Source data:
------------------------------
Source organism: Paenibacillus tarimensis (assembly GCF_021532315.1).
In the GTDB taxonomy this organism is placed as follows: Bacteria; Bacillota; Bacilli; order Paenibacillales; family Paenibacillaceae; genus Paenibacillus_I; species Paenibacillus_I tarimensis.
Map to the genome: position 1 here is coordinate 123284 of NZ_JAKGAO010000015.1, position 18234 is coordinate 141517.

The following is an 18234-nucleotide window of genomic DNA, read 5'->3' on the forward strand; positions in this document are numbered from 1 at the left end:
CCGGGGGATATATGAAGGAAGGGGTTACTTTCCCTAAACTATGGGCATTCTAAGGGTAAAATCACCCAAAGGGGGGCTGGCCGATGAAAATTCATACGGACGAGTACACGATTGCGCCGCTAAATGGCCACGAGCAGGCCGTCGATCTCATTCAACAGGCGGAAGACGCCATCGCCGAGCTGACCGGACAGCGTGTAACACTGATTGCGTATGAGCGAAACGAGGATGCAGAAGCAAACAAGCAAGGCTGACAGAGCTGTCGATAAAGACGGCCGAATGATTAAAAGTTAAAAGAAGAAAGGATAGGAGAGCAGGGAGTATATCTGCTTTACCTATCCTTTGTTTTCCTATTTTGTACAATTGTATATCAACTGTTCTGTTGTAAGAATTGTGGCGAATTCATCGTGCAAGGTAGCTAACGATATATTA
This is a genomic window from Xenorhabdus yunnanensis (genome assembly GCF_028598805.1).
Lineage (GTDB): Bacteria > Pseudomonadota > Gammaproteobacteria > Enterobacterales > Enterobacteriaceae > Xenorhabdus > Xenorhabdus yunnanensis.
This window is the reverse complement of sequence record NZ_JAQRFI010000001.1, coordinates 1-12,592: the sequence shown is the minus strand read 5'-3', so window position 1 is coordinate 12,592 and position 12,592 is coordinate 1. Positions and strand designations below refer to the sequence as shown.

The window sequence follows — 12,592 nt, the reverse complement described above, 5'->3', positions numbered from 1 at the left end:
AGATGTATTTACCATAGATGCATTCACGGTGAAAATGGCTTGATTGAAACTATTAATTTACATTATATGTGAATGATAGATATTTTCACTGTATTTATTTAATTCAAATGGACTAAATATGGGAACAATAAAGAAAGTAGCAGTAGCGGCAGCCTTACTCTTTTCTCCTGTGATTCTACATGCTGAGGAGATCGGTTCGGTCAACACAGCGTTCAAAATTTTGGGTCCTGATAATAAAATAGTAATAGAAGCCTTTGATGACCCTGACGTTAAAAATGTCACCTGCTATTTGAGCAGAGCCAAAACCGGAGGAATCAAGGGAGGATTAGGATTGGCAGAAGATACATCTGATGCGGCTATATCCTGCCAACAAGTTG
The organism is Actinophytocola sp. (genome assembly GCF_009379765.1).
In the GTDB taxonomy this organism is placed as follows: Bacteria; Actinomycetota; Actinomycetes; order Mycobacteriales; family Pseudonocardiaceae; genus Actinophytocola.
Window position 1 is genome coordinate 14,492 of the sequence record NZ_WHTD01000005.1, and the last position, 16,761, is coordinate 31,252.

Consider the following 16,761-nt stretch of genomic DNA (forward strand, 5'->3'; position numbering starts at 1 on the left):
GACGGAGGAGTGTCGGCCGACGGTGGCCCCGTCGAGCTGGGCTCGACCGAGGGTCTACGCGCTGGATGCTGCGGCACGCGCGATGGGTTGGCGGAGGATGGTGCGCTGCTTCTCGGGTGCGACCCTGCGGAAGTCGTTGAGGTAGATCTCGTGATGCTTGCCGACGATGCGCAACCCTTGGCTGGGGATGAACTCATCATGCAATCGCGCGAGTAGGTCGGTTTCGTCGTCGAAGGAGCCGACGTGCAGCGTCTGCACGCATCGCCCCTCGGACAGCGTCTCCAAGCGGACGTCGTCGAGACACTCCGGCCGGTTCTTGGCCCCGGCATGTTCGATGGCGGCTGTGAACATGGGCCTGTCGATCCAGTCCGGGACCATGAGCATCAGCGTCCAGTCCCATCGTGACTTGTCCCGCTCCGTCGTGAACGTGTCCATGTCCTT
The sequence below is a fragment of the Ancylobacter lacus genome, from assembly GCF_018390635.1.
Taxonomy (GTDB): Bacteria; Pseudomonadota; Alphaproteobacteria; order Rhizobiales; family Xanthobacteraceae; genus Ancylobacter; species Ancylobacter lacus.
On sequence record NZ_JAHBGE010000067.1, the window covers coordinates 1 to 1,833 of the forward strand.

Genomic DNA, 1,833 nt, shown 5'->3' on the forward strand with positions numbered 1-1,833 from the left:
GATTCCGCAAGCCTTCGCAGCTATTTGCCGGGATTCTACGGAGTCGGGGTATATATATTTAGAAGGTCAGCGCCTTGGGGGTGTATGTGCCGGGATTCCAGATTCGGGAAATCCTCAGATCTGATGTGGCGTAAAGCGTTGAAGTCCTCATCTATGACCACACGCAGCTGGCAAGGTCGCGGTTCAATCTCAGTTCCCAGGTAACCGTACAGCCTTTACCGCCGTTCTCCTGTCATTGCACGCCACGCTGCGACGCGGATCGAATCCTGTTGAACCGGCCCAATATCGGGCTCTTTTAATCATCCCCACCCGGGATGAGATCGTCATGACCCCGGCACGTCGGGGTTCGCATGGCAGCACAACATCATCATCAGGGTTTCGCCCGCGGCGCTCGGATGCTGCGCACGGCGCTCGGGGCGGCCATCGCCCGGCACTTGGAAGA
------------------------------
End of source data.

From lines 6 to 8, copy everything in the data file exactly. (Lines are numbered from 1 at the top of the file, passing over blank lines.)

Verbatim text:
This is a genomic window from Xenorhabdus yunnanensis (genome assembly GCF_028598805.1).
Lineage (GTDB): Bacteria > Pseudomonadota > Gammaproteobacteria > Enterobacterales > Enterobacteriaceae > Xenorhabdus > Xenorhabdus yunnanensis.
This window is the reverse complement of sequence record NZ_JAQRFI010000001.1, coordinates 1-12,592: the sequence shown is the minus strand read 5'-3', so window position 1 is coordinate 12,592 and position 12,592 is coordinate 1. Positions and strand designations below refer to the sequence as shown.